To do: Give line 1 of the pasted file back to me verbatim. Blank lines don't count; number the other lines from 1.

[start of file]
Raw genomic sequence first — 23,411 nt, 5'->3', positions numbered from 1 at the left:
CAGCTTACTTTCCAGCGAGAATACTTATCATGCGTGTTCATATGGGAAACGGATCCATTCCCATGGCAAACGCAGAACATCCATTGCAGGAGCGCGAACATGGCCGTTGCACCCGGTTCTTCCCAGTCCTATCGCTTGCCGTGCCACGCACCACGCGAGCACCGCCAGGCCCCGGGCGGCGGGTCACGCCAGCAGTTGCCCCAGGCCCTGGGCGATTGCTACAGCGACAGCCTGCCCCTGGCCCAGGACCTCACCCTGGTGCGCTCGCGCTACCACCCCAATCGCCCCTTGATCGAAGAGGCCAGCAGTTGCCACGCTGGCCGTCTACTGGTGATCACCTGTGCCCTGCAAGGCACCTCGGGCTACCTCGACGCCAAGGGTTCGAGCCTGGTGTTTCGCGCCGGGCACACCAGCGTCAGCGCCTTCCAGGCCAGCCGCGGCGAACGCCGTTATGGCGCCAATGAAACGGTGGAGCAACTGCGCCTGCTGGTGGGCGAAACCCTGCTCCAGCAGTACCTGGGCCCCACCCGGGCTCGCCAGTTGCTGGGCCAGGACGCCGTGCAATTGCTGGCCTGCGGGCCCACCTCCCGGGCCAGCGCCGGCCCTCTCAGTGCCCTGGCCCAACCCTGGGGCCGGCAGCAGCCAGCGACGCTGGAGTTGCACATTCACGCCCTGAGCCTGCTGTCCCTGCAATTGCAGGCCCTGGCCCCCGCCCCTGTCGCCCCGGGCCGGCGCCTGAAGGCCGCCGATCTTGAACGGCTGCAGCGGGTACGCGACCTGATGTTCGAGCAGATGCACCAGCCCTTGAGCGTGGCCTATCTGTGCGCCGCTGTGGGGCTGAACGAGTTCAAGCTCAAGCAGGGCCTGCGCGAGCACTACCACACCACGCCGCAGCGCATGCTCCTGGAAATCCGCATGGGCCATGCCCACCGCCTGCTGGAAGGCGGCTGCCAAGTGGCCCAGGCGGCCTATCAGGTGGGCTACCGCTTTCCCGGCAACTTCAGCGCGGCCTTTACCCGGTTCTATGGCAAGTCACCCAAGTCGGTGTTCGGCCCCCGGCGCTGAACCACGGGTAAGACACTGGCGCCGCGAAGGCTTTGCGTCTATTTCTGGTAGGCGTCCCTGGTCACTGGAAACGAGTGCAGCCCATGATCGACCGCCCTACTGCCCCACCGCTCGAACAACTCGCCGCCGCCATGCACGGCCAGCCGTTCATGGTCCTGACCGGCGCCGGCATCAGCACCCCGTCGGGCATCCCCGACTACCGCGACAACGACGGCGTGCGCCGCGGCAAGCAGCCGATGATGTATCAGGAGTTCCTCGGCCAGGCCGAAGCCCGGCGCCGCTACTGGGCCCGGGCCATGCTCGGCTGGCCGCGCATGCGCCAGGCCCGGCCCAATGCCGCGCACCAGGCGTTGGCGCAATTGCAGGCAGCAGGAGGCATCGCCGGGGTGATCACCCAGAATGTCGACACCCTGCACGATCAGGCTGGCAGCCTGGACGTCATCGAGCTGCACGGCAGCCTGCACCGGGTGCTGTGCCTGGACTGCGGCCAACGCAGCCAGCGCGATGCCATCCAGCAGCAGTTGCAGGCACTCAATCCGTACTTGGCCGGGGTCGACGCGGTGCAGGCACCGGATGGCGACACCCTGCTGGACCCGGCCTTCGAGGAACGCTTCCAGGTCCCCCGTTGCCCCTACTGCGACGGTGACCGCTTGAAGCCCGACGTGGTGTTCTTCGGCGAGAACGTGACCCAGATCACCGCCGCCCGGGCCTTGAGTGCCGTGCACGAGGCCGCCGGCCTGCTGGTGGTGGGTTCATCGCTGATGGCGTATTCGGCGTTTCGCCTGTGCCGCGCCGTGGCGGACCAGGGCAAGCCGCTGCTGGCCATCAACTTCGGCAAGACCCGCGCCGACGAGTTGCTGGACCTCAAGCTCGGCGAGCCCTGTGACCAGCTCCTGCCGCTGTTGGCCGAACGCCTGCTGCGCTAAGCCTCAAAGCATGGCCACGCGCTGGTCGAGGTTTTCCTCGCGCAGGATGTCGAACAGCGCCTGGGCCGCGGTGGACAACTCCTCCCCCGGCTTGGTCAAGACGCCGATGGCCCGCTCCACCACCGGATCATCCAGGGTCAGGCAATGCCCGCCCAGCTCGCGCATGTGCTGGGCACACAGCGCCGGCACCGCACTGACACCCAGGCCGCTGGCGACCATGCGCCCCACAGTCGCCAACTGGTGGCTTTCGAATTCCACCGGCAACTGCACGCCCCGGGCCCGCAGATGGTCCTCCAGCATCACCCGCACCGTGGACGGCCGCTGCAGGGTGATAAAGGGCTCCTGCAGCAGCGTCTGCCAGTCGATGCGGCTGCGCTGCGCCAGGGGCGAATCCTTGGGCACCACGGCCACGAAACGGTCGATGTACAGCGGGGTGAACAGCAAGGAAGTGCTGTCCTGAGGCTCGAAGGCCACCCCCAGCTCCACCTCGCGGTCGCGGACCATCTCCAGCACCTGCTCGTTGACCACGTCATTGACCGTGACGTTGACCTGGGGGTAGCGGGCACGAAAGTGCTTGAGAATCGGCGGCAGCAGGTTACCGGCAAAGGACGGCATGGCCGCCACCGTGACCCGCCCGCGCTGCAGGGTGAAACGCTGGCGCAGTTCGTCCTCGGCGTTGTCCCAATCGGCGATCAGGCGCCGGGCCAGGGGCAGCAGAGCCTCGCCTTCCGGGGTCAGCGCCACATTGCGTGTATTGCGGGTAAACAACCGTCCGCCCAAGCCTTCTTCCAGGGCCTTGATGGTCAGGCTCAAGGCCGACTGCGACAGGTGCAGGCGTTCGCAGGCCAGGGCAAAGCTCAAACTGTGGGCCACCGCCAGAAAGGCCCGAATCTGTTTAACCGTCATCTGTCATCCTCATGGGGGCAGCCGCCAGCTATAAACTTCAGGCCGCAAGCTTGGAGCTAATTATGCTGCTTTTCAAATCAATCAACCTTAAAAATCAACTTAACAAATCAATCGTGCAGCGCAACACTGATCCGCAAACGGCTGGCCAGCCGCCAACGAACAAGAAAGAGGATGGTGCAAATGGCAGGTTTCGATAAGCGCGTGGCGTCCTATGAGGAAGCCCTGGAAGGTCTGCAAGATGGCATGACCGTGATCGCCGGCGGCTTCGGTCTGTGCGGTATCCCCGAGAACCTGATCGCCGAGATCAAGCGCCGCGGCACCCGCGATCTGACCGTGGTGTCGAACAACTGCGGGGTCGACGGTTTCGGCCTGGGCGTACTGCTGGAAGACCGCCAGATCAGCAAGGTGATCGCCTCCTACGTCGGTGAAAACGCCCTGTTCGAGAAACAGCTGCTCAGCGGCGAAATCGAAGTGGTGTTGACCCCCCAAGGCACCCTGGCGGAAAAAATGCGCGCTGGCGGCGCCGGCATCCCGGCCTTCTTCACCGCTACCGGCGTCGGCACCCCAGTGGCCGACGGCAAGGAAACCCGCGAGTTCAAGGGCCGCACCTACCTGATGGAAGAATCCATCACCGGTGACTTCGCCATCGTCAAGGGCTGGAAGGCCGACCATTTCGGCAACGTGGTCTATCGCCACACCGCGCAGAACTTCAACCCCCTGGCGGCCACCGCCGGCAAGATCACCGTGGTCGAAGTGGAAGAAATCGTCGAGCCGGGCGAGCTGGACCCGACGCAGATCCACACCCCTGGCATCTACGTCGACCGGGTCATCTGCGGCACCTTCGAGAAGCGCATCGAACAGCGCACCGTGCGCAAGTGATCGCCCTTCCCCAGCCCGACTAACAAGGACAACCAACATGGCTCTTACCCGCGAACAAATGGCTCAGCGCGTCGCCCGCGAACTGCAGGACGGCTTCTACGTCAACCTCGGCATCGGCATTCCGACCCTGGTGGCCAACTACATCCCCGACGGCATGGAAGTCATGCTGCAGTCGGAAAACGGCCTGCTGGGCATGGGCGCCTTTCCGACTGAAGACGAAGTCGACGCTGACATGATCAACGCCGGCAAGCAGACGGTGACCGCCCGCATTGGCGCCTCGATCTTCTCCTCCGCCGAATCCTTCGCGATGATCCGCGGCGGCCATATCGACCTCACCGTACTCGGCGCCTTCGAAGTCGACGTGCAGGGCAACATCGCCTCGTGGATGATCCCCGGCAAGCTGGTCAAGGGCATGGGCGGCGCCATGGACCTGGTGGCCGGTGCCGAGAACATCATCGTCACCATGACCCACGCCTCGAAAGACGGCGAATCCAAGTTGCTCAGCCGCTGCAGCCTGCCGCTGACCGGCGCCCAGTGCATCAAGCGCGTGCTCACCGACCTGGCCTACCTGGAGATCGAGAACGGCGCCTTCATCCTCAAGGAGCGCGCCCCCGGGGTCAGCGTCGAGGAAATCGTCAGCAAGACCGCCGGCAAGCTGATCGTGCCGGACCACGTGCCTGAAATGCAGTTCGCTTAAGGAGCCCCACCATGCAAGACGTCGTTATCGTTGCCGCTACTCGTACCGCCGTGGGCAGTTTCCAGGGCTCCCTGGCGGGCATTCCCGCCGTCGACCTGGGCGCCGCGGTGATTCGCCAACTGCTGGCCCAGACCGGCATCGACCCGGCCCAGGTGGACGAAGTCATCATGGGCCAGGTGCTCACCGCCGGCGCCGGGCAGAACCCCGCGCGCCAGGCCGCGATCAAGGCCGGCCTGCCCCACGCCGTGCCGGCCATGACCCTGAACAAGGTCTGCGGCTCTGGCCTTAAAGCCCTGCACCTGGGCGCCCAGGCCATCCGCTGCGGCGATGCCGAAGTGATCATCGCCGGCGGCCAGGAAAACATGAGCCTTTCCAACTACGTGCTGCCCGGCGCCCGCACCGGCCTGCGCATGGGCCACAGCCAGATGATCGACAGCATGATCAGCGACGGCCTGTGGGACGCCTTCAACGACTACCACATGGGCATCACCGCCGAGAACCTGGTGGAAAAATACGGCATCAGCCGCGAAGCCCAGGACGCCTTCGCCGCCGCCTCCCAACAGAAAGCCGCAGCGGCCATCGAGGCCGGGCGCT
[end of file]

Raw genomic sequence first — 23,411 nt, 5'->3', positions numbered from 1 at the left: